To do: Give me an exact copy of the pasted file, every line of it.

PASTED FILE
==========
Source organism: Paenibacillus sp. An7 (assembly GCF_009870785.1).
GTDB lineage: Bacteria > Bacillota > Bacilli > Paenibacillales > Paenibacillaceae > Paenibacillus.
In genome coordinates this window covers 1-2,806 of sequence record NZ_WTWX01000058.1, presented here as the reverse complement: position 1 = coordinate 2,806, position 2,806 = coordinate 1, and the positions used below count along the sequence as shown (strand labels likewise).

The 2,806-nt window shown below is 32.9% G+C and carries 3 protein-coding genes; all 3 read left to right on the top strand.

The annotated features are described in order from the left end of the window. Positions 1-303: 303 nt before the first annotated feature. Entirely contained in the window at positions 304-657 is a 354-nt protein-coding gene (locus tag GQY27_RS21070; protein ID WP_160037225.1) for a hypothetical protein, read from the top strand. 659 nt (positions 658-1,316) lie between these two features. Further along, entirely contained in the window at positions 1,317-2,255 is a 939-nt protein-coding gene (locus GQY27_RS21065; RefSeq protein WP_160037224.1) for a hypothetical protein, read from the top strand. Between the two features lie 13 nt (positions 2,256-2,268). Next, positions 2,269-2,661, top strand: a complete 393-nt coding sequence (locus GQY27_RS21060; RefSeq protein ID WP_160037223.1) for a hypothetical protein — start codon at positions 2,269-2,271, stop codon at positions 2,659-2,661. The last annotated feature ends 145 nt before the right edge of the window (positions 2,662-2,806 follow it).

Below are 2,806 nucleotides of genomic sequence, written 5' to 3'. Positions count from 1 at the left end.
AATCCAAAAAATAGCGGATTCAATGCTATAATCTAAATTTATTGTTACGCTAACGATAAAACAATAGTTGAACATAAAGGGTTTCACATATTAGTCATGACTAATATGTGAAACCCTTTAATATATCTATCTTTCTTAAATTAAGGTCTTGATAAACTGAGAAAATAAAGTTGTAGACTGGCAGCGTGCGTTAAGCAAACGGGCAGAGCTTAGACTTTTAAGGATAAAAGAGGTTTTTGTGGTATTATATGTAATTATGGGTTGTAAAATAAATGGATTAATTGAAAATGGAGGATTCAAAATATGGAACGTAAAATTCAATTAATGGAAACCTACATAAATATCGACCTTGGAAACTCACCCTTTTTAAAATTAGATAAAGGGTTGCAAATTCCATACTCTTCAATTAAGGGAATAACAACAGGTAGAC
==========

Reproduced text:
Source organism: Paenibacillus sp. An7 (assembly GCF_009870785.1).
GTDB lineage: Bacteria > Bacillota > Bacilli > Paenibacillales > Paenibacillaceae > Paenibacillus.
In genome coordinates this window covers 1-2,806 of sequence record NZ_WTWX01000058.1, presented here as the reverse complement: position 1 = coordinate 2,806, position 2,806 = coordinate 1, and the positions used below count along the sequence as shown (strand labels likewise).

The 2,806-nt window shown below is 32.9% G+C and carries 3 protein-coding genes; all 3 read left to right on the top strand.

The annotated features are described in order from the left end of the window. Positions 1-303: 303 nt before the first annotated feature. Entirely contained in the window at positions 304-657 is a 354-nt protein-coding gene (locus tag GQY27_RS21070; protein ID WP_160037225.1) for a hypothetical protein, read from the top strand. 659 nt (positions 658-1,316) lie between these two features. Further along, entirely contained in the window at positions 1,317-2,255 is a 939-nt protein-coding gene (locus GQY27_RS21065; RefSeq protein WP_160037224.1) for a hypothetical protein, read from the top strand. Between the two features lie 13 nt (positions 2,256-2,268). Next, positions 2,269-2,661, top strand: a complete 393-nt coding sequence (locus GQY27_RS21060; RefSeq protein ID WP_160037223.1) for a hypothetical protein — start codon at positions 2,269-2,271, stop codon at positions 2,659-2,661. The last annotated feature ends 145 nt before the right edge of the window (positions 2,662-2,806 follow it).

Below are 2,806 nucleotides of genomic sequence, written 5' to 3'. Positions count from 1 at the left end.
AATCCAAAAAATAGCGGATTCAATGCTATAATCTAAATTTATTGTTACGCTAACGATAAAACAATAGTTGAACATAAAGGGTTTCACATATTAGTCATGACTAATATGTGAAACCCTTTAATATATCTATCTTTCTTAAATTAAGGTCTTGATAAACTGAGAAAATAAAGTTGTAGACTGGCAGCGTGCGTTAAGCAAACGGGCAGAGCTTAGACTTTTAAGGATAAAAGAGGTTTTTGTGGTATTATATGTAATTATGGGTTGTAAAATAAATGGATTAATTGAAAATGGAGGATTCAAAATATGGAACGTAAAATTCAATTAATGGAAACCTACATAAATATCGACCTTGGAAACTCACCCTTTTTAAAATTAGATAAAGGGTTGCAAATTCCATACTCTTCAATTAAGGGAATAACAACAGGTAGAC